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According to "Role of media in curbing corruption: the case of Uganda under President Yoweri K. Museveni during the “no-party” system" (from the UN Department of Economic and Social Affairs. Working Paper No. 72), "The “junk helicopters” story was first broken by the New Vision in 1997. In April 1997, the Ugandan government signed a purchasing arrangement for four helicopter gunships from Belarus. The helicopters were to be supplied by a UK-based company called Consolidated Sales Corporation (CSC). When the initial batch of two helicopters arrived in Uganda, however, they did not meet the specifications of the contract and turned out to be junk.
The helicopters and the resulting lengthy dispute are estimated to have cost Uganda around USD 13 million. Major General Salim Saleh, the Minister of Defence at the time, confided in President Museveni, his eldest brother that CSC had offered him a bribe of USD 800,000 to help the deal go through. The contract price of each helicopter gunship was put at USD 1.5 million. Museveni ordered his brother to use the money in the war in northern Uganda. A judicial commission of inquiry was set up in 1999 to investigate the 1997 deal. In 2001, the judicial inquiry recommended that several officials, including Salim Saleh and Colonel Kizza Besigye, be tried for corruption. The director of Public Prosecution, Richard Butera, started independent investigations of Major- General Salim Saleh and Colonel Kizza Besigye, while the cabinet recommended the prosecution of army officers, businessmen and civil servants implicated by the judicial commission report. The cabinet also directed that implicated army officers should face an army court martial. The commission’s report was never made public or the findings of the court martial. After the report was submitted to the Ministry of Defence in August 2001, there was no follow up by the government. (Sunday Monitor, 2 September 2001, in Global Corruption Report 2003)"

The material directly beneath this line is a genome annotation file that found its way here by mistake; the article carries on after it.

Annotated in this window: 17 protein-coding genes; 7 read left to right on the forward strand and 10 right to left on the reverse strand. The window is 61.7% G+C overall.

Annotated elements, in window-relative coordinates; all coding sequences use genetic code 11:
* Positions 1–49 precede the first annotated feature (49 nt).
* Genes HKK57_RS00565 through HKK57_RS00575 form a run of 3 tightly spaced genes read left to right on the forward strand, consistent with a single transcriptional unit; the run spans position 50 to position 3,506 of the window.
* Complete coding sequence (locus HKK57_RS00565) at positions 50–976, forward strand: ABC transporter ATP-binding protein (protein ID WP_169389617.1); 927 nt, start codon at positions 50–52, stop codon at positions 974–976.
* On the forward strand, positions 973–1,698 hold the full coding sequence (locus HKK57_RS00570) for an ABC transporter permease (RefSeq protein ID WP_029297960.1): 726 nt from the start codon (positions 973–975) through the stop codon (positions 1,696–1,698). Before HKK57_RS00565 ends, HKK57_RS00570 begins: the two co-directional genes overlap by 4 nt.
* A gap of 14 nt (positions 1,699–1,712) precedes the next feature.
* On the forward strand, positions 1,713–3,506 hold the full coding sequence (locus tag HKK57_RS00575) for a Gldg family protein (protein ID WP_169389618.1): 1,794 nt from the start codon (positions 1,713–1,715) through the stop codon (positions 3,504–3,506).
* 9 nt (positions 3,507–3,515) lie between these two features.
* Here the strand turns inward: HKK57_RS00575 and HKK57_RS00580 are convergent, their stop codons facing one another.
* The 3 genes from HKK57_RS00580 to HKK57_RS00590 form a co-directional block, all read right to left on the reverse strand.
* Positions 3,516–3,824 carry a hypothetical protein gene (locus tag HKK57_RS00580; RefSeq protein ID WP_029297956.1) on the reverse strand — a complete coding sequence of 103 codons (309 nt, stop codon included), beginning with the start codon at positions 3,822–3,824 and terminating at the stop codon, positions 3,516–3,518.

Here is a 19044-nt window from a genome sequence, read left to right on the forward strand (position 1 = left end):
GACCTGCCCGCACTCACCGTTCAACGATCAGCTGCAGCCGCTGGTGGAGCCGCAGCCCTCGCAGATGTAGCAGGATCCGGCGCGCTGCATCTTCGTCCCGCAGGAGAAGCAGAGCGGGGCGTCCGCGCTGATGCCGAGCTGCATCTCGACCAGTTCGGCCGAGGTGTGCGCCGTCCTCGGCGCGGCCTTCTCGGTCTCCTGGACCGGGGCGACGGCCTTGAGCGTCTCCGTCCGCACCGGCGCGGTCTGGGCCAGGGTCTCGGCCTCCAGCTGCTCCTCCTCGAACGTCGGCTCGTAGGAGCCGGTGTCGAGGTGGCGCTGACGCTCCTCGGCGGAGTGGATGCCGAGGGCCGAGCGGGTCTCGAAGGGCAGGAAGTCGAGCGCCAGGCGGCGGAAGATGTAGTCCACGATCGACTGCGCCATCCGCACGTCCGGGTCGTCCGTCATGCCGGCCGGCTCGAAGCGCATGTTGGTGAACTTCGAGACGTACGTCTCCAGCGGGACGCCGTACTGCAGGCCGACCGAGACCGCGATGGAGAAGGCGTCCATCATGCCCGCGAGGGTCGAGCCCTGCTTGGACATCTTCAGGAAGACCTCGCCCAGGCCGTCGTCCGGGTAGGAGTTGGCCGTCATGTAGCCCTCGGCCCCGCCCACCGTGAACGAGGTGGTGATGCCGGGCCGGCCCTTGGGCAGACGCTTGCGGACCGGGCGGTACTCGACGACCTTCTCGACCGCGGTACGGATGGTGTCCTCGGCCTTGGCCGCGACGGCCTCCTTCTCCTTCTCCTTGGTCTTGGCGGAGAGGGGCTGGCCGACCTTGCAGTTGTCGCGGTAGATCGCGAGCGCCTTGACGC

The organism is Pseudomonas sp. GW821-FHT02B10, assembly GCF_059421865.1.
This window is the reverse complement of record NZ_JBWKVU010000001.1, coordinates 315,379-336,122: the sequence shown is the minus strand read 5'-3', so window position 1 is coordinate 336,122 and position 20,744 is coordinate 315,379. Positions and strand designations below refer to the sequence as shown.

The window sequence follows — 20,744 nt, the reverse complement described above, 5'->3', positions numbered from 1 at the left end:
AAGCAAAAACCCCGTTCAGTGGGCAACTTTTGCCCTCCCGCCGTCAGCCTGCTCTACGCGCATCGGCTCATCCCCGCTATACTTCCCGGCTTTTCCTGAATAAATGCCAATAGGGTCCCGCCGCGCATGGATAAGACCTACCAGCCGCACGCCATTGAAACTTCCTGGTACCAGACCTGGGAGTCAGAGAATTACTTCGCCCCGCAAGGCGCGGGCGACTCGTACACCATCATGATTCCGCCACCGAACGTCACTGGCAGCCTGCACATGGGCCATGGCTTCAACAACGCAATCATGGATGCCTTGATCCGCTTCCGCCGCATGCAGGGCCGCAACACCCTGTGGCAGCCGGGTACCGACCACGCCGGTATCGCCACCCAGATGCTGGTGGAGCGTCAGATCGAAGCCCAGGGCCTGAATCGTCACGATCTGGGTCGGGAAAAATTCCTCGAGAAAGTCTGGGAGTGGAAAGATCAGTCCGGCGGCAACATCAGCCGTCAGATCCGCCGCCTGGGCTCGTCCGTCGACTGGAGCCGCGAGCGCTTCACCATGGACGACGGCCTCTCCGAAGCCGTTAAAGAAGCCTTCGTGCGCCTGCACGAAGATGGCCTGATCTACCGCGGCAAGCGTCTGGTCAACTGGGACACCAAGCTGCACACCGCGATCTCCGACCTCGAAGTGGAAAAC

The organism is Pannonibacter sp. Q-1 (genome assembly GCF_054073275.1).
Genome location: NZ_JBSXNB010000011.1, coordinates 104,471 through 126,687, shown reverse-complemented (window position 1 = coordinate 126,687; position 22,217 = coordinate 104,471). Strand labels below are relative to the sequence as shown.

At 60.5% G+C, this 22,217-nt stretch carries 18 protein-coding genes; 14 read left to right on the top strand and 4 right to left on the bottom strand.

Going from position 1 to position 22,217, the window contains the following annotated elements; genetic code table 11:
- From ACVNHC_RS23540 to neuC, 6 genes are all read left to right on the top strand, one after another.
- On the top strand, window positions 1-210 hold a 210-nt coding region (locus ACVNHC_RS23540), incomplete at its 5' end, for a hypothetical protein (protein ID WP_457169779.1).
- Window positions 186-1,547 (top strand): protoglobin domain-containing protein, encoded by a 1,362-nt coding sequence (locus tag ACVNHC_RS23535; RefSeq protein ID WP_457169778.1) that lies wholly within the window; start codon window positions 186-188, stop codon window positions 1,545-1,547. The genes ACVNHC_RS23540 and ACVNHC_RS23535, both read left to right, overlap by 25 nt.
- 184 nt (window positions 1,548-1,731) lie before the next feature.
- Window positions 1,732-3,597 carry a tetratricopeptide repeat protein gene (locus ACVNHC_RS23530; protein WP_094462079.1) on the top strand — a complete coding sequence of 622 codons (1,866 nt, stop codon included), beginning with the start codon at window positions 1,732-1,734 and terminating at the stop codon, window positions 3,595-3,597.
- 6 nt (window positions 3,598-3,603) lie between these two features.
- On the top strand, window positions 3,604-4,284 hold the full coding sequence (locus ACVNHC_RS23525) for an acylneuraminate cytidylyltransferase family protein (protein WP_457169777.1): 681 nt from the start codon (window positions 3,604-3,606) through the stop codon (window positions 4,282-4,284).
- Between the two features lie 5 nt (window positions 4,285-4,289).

Furthermore, according “Political corruption and the role of donors (in Uganda). [2005 Draft Copy]", "Perhaps one of the most compelling political corruption cases in Uganda’s recent past is the case of the purchase of the “junk choppers”. The case involved a decision taken by government in July 1996 to acquire four Russian Mi24 attack helicopters from Belarus at a cost of US$1.5m each, together with subsidiary accessories, spare parts and ammunition. In addition, the government hired the services of several Belarus experts to train Uganda pilots in the operation of the helicopters.
The Ministry of Defence then entered into an agreement with the private company Consolidated Sales Corporation (CSC) to supply the helicopters. The Ministry was informed by the promoter of the corporation, Mr Emma Katto, that this was a British Virgin Island incorporated company. It came to transpire later that there were several illegalities committed in the procurement of the Mi24 helicopters and a commission of inquiry was established to investigate the procurement process. The inquiry discovered that Consolidated Sales Corporation never actually existed at the time when the supply contract was signed with the Ministry of Defence. It was registered in Uganda (as a foreign company operating on plot 8/10 Kampala road) several moths after the contract for the helicopters was signed. It was also revealed that while CSC had described itself as the seller and supplier of the helicopters, it was a mere broker with no direct links to the supplier in Belarus. It was established as a profiteering company that purchased the helicopters from Belarus through a series of middlemen, and in turn sold them for a hefty profit.